A key takeaway for your business or other kind of organization is to act with the fervor of a political campaign, without the bombarding advertising messages, of course. As an entrepreneur or an enterprising employee, look everywhere for organizational models that scale innovation and see if you can adapt their structure to your profession or market sector.
See, for example, the scaling innovation structures inherent in Quantified Self that has engaged individuals so efficiently in large self-monitoring studies that it now spawns startups and attracts partnerships with organizations as diverse medical device firms and university research centers. And look at Code for America that, in my view, is scaling e-Government innovation faster than most other non-profits, consultancies, associations or government agencies. Other examples of technology-supported, scalable growth are the shareable-based businesses sprouting up from car sharing to AirBnB. These innovative structures serve as another wake-up call that competition can hit harder and faster in our increasingly complex yet connected world, and so can opportunities. Become an opportunity maker to capture them.
Three: Become a Sought-after Opportunity Maker.
Hone your skills at connecting the dots to create or adjust your organization structure to scale it. Some of the most valuable people in both campaigns weren't the big donors but the engines that fueled the flexibility in rapid response so needed in a campaign and in business today. They looked for trends, and fresh ways to partner with other organizations. They pulled in support faster, often because they spoke to the sweet spot of mutual benefit when enlisting participation rather than taking the more traditional, "Please do this for us" approach.
Like Richard Branson, Cory Booker and others, prove you are adept and open to co-creating opportunities with and for others, for your political campaign, or your business, cause or even government group. Here are just two ways you can cultivate this Opportunity Maker approach to stay relevant and sought after:
1. Craft a purposeful narrative as Peter Guber suggested in Tell to Win. Connect the dots of a situation in such a way as to sway others, as Bill Clinton and others did so successfully in characterizing Chris Christie's support. Describe the situation and play the role that pulls relevant, much-needed others players into "our story" because, once they hear it they want to be a part of it.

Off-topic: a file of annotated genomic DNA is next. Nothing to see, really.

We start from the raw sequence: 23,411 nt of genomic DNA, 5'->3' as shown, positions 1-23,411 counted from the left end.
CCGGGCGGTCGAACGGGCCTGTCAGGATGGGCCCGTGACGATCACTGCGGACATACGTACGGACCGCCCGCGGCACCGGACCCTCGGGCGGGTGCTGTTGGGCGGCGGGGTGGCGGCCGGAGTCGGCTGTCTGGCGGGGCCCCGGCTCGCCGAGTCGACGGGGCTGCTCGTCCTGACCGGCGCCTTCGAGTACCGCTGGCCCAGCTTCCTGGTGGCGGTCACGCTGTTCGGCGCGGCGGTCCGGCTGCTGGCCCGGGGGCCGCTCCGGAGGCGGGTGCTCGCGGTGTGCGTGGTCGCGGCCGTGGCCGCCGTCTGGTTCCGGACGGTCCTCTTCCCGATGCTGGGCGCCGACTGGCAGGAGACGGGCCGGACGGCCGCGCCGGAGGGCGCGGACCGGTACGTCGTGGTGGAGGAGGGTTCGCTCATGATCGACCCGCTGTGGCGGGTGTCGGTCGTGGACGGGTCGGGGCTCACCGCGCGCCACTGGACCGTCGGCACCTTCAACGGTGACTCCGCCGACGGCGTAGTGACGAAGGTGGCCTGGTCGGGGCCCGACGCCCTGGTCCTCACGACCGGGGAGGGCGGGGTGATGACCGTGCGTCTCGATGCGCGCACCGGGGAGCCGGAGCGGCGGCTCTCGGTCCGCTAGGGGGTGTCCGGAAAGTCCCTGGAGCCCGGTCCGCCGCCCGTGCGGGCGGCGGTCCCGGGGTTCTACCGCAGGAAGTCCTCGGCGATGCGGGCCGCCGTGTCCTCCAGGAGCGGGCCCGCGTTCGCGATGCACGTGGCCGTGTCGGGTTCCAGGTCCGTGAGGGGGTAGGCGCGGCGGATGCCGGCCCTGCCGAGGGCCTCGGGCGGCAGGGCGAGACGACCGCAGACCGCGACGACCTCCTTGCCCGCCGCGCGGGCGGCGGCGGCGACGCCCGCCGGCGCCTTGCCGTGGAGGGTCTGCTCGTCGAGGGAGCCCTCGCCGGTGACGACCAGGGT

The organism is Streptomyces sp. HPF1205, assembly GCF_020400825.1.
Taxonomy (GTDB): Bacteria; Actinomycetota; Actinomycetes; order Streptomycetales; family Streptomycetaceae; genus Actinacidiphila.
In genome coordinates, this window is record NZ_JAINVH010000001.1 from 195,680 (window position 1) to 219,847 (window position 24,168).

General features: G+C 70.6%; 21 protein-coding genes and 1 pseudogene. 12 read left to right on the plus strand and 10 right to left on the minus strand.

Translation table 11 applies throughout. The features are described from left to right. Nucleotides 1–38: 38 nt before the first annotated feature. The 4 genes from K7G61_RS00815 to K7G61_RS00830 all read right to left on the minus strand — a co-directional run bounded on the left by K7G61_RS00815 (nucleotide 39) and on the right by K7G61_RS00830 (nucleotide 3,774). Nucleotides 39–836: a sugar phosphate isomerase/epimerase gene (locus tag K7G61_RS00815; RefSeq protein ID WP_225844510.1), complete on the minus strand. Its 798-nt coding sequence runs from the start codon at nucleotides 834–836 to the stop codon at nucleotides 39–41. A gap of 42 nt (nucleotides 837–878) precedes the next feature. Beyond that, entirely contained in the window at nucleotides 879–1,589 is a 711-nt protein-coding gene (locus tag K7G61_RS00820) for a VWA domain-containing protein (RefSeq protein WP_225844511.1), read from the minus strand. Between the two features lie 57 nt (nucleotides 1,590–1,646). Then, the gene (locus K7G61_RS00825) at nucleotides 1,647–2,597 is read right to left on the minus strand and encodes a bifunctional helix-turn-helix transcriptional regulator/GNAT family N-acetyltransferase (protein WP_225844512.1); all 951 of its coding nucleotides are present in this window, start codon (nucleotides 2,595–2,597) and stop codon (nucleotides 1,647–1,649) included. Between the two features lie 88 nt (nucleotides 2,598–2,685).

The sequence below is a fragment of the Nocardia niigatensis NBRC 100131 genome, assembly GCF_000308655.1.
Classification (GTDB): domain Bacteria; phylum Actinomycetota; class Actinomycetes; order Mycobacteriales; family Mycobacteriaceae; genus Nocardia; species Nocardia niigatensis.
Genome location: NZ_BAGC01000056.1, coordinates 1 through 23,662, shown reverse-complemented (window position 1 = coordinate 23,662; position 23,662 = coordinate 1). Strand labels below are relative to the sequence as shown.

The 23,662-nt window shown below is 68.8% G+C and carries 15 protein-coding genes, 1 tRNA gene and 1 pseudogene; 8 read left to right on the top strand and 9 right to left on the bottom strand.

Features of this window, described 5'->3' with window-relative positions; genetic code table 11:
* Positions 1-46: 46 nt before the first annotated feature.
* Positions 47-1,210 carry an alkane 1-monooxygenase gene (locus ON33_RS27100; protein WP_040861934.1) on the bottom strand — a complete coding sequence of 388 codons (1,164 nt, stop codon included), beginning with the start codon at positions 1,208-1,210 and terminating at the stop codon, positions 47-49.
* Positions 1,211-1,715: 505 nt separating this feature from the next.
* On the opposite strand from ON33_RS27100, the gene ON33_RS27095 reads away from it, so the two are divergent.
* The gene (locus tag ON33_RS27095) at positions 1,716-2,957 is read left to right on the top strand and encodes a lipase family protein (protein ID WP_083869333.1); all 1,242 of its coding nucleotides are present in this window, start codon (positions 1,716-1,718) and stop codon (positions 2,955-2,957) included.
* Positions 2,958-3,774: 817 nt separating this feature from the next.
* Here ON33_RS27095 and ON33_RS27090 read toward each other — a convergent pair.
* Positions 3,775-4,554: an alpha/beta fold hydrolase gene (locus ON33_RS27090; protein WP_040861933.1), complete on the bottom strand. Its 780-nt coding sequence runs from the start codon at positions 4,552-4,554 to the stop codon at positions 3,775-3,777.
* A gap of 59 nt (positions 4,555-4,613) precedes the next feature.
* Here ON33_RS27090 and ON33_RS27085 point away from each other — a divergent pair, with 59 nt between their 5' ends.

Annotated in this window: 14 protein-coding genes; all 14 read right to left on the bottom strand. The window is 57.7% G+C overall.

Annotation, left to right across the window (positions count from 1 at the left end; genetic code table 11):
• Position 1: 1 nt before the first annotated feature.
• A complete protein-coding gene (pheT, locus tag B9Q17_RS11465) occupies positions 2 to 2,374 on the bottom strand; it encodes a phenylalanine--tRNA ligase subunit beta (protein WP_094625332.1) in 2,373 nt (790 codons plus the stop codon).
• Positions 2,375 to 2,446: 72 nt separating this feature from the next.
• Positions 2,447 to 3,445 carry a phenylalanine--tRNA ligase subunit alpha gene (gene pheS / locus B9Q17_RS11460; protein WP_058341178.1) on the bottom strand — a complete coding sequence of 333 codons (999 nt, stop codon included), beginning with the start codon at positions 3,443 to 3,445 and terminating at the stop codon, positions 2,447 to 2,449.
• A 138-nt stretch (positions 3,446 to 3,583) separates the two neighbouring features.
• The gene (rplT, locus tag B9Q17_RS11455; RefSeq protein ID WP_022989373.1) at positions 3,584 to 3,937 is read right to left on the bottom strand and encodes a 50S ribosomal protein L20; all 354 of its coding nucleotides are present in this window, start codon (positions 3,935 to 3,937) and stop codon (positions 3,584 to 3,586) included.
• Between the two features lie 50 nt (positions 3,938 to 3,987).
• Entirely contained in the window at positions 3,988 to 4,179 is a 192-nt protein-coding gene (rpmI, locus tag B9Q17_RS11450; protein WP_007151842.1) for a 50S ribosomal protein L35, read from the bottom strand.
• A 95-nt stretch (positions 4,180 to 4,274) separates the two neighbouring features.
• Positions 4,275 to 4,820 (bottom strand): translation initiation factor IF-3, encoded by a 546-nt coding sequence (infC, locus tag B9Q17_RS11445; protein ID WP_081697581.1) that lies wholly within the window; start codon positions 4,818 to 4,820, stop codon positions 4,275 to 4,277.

They are moved to re-shape it so they can play a significant role in it. It is in their enlightened self-interest to do so as Obama's unexpected new best side-kick, Governor Chris Christie, demonstrated when the two of them comforted people in New Jersey who's lives have been torn apart by Sandy, jointly reassuring those individuals, often with the TV cameras running, that they would get help.
Part of that purposeful narrative for Christie is that he finally got to be on stage with Bruce Springsteen.
2. Create a place where others want to participate
Another way to win votes, sales, support and/or allies is to create a "hook" as Frans Johnsson dubbed it in The Click Moment. Create an online platform or community, enticing physical space such as an Apple store or co-working place or an app. A hook is anything where others can hang their complementary idea and/or improve yours, receive money or other resources for contributing, or simply show their affiliation and gain bragging rights by sharing news of the hook. One of the most recent hooks is Chris Rock's widely viewed pitch to vote for Obama because he's white, a clever rather than mean-spirited spoof on the coverage of the racial divide in voting.
As an individual and for your organization, hone these three skills to not only create and maintain a winning edge in your market but also to savor those successes as can only happen when tight-knit teams of disparate talents grow smarter and closer together through those shared wins.
Looking back on my life so far, those team experiences, where we really depended on each other and had each other's backs, have been the most rewarding. When Clayton Christensen famously asked, "How will you measure your life?," I thought of these experiences and I hope these three approaches lead to a similar benefits for you.